Designing and supporting a sustainable food system is a complex process. It involves synthesizing knowledge from different sources, working within a complex and dynamic natural and social environment, and dealing with several stakeholders with competing interests. Complex phenomena are not amenable to rule of thumb or recipe-like solutions. Because a sustainable agricultural production system is linked to local conditions-closely tied to social, economic and political infrastructure—developing a sustainable food production system means working with a process that accommodates many different perspectives and value systems, and attracts information, expertise and other resources from diverse sources. Additionally, the process must be participative, which means honoring openness, trust, transparency [28, 29], and must include a willingness to accommodate conflicting value positions [30]. Finally, to negate our evolutionary tendencies toward prioritizing and pursuing selfish ends, participants must feel a sense of belonging or kinship with the group or strongly identify with the group. Strong group identity will likely encourage greater self-sacrifice for the communal good by activating a psychological sense of kinship [9].

In summary, CBOs are ideally suited for mobilizing support for developing organic/sustainable agricultural food system throughout communities for these reasons: (1) CBOs have unique knowledge of and connections with the community; (2) CBOs provide a platform on which strategies that support sustainable behavior can be developed to overcome ancestral tendencies that discourage sustainable behavior; (3) the character of a sustainable food production system is determined by local conditions, which requires significant local resources—CBOs with their unique knowledge of community have the potential to mobilize local support and resource; (4) CBOs adaptive governance structure equips them to deal with a dynamic and uncertain environment; ad (5) a network of CBOs informed by the same perspective, working from a collective agenda, learning together and sharing ensures collective impact.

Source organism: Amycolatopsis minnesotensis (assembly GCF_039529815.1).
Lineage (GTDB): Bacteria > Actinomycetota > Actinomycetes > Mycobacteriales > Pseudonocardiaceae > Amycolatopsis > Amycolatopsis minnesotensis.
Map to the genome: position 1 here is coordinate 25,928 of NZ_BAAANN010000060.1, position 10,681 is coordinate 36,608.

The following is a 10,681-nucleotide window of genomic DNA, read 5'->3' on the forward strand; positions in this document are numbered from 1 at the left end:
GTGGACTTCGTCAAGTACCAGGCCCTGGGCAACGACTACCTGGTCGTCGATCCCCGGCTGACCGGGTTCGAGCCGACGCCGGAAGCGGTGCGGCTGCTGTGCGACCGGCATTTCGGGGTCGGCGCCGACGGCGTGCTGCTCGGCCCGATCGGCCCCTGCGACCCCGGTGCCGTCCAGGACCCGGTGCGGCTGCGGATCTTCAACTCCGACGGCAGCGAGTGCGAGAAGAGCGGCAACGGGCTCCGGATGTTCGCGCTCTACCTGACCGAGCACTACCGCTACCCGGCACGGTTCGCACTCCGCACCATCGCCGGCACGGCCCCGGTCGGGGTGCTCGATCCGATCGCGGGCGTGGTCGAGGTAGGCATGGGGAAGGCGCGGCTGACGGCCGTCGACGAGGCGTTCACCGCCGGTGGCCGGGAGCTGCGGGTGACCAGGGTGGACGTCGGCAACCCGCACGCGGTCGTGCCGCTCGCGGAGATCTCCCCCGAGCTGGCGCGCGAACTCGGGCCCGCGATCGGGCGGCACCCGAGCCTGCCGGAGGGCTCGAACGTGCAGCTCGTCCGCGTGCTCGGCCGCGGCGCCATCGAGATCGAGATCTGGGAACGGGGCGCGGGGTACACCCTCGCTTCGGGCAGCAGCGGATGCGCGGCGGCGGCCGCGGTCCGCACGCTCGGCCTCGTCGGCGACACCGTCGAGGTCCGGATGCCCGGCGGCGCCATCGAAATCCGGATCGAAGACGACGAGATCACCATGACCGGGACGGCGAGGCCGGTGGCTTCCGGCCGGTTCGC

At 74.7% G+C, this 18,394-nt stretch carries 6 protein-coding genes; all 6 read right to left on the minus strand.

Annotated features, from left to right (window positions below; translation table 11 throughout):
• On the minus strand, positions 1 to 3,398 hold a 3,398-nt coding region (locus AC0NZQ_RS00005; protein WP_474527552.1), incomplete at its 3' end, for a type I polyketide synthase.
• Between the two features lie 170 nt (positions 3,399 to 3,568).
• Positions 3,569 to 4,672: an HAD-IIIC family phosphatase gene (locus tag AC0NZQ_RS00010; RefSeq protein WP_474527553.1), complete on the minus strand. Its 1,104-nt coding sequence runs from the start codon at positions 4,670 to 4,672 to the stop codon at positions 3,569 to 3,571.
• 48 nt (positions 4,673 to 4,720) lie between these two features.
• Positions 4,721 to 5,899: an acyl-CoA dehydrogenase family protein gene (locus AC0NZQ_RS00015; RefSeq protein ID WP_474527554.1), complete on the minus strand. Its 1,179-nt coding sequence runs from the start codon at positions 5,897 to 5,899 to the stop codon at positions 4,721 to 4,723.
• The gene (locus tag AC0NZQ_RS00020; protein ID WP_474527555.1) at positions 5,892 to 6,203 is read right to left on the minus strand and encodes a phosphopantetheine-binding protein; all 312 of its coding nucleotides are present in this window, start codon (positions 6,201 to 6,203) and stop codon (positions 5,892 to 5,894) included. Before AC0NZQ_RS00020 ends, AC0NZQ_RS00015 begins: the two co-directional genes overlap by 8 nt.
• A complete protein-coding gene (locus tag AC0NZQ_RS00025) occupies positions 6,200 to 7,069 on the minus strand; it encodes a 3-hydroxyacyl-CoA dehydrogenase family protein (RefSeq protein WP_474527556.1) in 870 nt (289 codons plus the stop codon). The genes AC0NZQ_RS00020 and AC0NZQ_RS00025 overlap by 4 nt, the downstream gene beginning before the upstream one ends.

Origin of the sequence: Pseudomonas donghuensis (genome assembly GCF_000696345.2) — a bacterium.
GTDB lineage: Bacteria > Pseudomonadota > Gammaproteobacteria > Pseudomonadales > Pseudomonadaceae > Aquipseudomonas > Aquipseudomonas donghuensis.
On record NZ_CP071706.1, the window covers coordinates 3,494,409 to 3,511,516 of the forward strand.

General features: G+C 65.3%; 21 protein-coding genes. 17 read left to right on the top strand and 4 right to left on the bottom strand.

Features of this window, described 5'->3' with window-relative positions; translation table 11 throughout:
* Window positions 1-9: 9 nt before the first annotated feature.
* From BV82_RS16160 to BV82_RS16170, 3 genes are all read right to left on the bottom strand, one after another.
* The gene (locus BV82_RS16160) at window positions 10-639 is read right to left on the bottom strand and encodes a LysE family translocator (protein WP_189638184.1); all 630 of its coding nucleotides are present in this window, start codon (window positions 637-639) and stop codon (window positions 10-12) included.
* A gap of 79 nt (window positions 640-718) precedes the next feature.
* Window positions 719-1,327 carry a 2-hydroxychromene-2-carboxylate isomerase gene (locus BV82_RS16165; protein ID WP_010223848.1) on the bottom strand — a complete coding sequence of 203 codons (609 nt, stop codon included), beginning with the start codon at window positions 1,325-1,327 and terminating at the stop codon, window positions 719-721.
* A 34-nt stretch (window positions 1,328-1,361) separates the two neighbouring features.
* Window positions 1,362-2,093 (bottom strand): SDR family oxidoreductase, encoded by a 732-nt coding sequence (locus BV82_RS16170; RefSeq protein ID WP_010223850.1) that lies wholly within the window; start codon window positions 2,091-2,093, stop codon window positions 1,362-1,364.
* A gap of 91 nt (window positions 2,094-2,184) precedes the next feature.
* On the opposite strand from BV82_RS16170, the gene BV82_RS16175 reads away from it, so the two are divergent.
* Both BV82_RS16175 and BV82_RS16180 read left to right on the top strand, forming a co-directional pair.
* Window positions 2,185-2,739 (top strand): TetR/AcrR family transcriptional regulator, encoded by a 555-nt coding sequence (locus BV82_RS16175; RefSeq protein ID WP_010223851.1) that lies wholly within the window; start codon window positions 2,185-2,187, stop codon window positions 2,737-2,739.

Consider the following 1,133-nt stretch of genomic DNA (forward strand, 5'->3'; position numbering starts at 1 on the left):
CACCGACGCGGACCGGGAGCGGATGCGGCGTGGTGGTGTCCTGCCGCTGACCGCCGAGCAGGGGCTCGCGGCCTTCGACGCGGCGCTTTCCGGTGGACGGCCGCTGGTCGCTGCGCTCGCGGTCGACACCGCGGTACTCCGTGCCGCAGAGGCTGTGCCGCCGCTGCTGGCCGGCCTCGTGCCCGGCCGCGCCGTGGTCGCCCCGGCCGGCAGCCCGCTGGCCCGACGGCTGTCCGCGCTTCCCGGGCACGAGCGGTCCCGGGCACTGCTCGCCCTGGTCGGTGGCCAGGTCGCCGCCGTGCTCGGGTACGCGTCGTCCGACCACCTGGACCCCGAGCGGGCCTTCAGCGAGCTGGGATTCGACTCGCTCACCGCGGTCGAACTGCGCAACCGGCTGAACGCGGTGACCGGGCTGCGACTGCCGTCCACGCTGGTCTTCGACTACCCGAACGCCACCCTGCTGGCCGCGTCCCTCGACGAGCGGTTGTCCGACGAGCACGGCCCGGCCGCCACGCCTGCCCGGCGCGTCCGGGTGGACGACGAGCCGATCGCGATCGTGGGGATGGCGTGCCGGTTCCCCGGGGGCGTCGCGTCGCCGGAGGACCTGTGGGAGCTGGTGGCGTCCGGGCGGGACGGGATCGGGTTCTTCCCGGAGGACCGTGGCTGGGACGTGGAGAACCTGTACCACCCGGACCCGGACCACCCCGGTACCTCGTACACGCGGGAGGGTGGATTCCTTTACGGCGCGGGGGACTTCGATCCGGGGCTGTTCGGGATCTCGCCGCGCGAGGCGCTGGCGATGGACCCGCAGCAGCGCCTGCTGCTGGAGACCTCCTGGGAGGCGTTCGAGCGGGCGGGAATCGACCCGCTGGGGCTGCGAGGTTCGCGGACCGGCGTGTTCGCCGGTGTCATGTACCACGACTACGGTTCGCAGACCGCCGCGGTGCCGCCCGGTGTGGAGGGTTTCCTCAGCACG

3. Relevance of governance structures

Governance may be viewed from several perspectives: (1) the creation or adoption of means and processes for guiding planning, decision-making, implementing decisions, and ensuring accountability and responsibility for actions taken [31]; (2) as the capacity of an organization to stay on course in a turbulent and changing world [28], (3) self organizing inter-organizational networks [32]; and (4) multi-level governance, which represents the dispersion of authority to supranational, e.g. the UN, sub national authorities (states, counties, local municipalities, development districts) and informal networks (non-governmental organizations and community-based organizations) [33].